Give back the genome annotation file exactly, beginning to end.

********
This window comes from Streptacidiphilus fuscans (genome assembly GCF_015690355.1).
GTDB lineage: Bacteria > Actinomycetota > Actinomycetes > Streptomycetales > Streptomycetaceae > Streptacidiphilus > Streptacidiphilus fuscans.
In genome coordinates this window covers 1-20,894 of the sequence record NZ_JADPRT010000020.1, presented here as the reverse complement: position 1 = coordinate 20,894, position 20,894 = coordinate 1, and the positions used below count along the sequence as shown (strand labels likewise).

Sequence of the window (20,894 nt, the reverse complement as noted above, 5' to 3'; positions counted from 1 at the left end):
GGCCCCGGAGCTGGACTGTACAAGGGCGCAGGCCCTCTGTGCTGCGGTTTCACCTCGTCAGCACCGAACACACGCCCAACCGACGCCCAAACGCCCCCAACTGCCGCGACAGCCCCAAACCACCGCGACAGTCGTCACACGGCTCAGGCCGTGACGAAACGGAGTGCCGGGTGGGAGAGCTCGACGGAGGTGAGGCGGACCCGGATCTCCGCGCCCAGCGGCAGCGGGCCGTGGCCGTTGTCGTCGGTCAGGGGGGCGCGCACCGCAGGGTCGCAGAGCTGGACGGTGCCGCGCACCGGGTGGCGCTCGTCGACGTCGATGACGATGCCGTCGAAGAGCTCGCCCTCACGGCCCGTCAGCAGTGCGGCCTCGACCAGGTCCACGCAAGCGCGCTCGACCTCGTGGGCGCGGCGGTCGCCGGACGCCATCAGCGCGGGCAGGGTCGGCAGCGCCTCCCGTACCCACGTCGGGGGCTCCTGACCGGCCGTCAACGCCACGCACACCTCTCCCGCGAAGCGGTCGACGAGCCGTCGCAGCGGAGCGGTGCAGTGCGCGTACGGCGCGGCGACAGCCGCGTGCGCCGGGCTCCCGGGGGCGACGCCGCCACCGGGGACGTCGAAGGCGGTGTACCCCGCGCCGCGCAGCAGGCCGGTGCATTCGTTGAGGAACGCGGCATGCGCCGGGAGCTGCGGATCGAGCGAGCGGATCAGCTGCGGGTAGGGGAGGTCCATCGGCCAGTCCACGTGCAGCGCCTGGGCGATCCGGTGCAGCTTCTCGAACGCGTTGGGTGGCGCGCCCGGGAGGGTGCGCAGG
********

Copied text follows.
This window comes from Streptacidiphilus fuscans (genome assembly GCF_015690355.1).
GTDB lineage: Bacteria > Actinomycetota > Actinomycetes > Streptomycetales > Streptomycetaceae > Streptacidiphilus > Streptacidiphilus fuscans.
In genome coordinates this window covers 1-20,894 of the sequence record NZ_JADPRT010000020.1, presented here as the reverse complement: position 1 = coordinate 20,894, position 20,894 = coordinate 1, and the positions used below count along the sequence as shown (strand labels likewise).

Sequence of the window (20,894 nt, the reverse complement as noted above, 5' to 3'; positions counted from 1 at the left end):
GGCCCCGGAGCTGGACTGTACAAGGGCGCAGGCCCTCTGTGCTGCGGTTTCACCTCGTCAGCACCGAACACACGCCCAACCGACGCCCAAACGCCCCCAACTGCCGCGACAGCCCCAAACCACCGCGACAGTCGTCACACGGCTCAGGCCGTGACGAAACGGAGTGCCGGGTGGGAGAGCTCGACGGAGGTGAGGCGGACCCGGATCTCCGCGCCCAGCGGCAGCGGGCCGTGGCCGTTGTCGTCGGTCAGGGGGGCGCGCACCGCAGGGTCGCAGAGCTGGACGGTGCCGCGCACCGGGTGGCGCTCGTCGACGTCGATGACGATGCCGTCGAAGAGCTCGCCCTCACGGCCCGTCAGCAGTGCGGCCTCGACCAGGTCCACGCAAGCGCGCTCGACCTCGTGGGCGCGGCGGTCGCCGGACGCCATCAGCGCGGGCAGGGTCGGCAGCGCCTCCCGTACCCACGTCGGGGGCTCCTGACCGGCCGTCAACGCCACGCACACCTCTCCCGCGAAGCGGTCGACGAGCCGTCGCAGCGGAGCGGTGCAGTGCGCGTACGGCGCGGCGACAGCCGCGTGCGCCGGGCTCCCGGGGGCGACGCCGCCACCGGGGACGTCGAAGGCGGTGTACCCCGCGCCGCGCAGCAGGCCGGTGCATTCGTTGAGGAACGCGGCATGCGCCGGGAGCTGCGGATCGAGCGAGCGGATCAGCTGCGGGTAGGGGAGGTCCATCGGCCAGTCCACGTGCAGCGCCTGGGCGATCCGGTGCAGCTTCTCGAACGCGTTGGGTGGCGCGCCCGGGAGGGTGCGCAGG